Clinical Research Trials

Clinical Research Trials

Today, we have better and more effective drugs and therapies because of research. As a result of these newer treatments, survival rates have increased, quality of life has been improved, and there are fewer treatment side effects for thousands of people with cancer. Many of these drugs and therapies would not be available today if it were not for cancer research programs and cancer patients willing to participate in clinical trials. Some people feel that participating in a clinical trial gives them an opportunity to help other people with similar ailments through the knowledge gained from the study. Dr. Ricardo Pardo at Jacinto Medical Group was the highest recruiting investigator in all of North America and 5th worldwide among 135 sites for the Oxcarbazepine partial epilepsy trial.

We are committed to providing Baytown and its surrounding areas with top-notch clinical research trials. These research trials allow the local population a change to participate in ongoing medical research and access to latest medical drugs and treatments. Most of these trials are conducted at the Texas Medical Center. Currently, there are a number of trials available in Neurology for early onset of Alzheimer’s and Parkinson’s Dementia, and Epilepsy.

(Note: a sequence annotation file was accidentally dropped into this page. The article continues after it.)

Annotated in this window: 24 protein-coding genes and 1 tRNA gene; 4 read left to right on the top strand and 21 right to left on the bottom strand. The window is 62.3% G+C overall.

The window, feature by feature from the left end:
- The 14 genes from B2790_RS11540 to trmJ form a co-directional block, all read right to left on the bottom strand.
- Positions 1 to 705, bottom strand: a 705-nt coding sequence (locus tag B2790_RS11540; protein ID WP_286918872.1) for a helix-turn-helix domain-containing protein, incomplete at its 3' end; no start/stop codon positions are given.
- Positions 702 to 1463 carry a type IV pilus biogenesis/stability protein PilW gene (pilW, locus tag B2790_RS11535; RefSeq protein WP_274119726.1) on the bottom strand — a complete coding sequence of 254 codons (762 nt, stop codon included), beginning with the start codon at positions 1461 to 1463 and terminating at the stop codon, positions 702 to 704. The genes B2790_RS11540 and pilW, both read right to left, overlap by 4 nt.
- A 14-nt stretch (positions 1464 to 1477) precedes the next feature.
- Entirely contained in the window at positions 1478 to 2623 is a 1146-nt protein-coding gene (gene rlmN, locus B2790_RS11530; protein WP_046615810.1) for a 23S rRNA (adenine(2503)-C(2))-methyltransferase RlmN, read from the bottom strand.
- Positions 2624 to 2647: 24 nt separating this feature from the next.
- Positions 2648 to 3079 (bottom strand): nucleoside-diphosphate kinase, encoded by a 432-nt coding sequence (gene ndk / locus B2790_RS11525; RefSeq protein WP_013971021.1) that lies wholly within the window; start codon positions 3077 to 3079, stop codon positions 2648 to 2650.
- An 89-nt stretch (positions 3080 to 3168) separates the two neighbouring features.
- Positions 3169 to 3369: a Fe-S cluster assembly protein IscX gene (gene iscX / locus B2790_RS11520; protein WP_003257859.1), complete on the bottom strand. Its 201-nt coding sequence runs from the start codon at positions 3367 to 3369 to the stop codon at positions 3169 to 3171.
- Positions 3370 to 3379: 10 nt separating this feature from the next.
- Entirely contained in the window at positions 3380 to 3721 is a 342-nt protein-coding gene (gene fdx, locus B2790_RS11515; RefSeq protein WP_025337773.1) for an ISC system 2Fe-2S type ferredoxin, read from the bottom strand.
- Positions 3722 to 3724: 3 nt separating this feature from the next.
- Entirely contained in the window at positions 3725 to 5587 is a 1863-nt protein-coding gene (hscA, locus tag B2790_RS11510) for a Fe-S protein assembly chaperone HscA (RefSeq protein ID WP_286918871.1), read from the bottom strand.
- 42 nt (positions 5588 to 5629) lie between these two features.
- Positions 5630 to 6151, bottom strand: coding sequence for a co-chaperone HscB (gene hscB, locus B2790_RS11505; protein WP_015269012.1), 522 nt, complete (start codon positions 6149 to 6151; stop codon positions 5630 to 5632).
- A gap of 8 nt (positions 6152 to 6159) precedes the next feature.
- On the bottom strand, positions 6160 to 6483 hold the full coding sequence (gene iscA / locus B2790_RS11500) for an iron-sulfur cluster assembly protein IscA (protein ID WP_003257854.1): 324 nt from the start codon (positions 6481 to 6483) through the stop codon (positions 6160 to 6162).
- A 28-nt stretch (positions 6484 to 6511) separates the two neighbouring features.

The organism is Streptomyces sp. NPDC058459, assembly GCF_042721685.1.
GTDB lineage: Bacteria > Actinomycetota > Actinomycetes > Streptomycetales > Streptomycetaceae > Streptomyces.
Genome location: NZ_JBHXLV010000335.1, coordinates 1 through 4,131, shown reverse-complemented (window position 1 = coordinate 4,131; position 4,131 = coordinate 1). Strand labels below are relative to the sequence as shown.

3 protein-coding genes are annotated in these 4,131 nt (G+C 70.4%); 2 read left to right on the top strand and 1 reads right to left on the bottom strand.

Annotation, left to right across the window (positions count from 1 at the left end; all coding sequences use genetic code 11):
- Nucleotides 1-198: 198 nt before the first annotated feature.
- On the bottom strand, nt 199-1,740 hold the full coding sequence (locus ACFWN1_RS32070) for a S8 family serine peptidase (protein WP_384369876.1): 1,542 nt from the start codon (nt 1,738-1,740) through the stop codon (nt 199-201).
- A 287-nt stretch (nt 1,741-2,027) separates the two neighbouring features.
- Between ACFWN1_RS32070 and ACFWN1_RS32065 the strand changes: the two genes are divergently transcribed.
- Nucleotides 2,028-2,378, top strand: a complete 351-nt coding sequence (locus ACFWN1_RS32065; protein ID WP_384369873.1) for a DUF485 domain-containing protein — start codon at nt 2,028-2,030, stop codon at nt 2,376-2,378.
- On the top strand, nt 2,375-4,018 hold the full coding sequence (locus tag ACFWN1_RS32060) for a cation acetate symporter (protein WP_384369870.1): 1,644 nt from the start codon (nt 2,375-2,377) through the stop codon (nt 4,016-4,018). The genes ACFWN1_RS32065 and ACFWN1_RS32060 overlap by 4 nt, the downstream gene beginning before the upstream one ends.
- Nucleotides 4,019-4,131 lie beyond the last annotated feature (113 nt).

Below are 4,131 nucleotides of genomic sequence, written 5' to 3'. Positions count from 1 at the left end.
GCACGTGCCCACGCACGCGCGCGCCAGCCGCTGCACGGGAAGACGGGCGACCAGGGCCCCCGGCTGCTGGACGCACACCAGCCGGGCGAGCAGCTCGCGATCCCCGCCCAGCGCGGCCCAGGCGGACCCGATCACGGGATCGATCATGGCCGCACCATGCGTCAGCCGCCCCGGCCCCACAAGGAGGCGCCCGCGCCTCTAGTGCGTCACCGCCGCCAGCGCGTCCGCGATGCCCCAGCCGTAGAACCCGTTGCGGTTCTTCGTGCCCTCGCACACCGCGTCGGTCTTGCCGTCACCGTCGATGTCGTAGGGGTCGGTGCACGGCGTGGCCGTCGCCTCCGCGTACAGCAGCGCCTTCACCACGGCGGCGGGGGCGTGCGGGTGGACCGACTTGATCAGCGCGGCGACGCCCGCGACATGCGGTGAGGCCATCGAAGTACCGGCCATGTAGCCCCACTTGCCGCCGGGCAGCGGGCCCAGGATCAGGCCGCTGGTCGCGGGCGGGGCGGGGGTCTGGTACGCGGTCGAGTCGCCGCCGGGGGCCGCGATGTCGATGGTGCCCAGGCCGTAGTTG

What is a clinical trial?

A clinical trial is a research study designed to answer one or more questions about how a certain drug, treatment or medical device affects a disease such as cancer. There are potential benefits to participating in a clinical trial, as well as potential risks. These benefits and risks are different for each clinical trial. You should discuss them with your own doctor, as well as with the clinical team of research trial.

Is participating in a clinical trial right for me?

The treatment you receive during a clinical trial may help you. Clinical trial participants receive either the most effective known treatment available or the new drug or treatment being considered. Newer therapies may lead to better results. On the other hand, they may not be any better, or even as good as, the standard treatment already available.

How do we enroll people in clinical trials?

Clinical trials usually evaluate very specific new treatments for very specific conditions. Therefore, they have very strict criteria about who is and who is not a candidate for each study. To ensure you have the broadest possible range of treatment options available, our research coordinator will review your case during the diagnosis stage to see if you may match any of the criteria for the clinical trials in which Jacinto Medical Group is participating.


If you are eligible for a current study, a research coordinator will provide the details of the study to your doctor, who will then ask you if you would be interested in learning more about participating in the clinical trial. Participating in a clinical trial will require some extra time on your part. The research team will want to monitor you closely during the trial and collect follow-up information. This care is in addition to the care you will continue to receive from your doctor and medical team.